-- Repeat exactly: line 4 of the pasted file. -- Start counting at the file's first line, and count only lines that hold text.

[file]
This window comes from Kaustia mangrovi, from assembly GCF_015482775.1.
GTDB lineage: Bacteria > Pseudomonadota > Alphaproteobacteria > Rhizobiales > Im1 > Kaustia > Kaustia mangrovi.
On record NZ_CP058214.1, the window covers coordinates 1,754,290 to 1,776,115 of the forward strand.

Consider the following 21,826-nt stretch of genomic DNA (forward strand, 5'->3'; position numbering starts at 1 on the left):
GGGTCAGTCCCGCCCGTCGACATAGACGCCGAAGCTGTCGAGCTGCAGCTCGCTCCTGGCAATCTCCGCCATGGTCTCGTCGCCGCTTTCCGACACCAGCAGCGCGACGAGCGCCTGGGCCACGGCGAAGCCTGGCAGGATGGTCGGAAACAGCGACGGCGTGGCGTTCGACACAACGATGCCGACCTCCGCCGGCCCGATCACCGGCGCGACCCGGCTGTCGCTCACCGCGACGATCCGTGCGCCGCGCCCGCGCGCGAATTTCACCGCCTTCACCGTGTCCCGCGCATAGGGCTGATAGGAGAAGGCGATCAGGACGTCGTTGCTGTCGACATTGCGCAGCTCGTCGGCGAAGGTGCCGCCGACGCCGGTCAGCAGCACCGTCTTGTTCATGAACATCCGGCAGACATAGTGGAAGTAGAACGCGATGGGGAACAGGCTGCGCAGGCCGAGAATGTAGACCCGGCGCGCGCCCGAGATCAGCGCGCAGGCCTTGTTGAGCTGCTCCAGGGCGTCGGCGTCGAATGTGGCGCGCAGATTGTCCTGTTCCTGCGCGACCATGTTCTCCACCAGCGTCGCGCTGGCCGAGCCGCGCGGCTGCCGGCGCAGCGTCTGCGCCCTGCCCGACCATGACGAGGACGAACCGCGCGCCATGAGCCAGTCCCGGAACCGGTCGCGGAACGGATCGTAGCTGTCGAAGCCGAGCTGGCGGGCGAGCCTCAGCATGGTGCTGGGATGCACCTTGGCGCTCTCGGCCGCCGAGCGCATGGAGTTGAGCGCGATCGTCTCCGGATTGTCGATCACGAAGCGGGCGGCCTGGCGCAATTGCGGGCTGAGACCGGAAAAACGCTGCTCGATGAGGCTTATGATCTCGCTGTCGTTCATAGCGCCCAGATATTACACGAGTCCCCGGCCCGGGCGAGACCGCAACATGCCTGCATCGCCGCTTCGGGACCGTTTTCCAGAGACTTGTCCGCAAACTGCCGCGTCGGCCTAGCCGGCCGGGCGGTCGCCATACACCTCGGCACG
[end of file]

Consider the following 21,826-nt stretch of genomic DNA (forward strand, 5'->3'; position numbering starts at 1 on the left):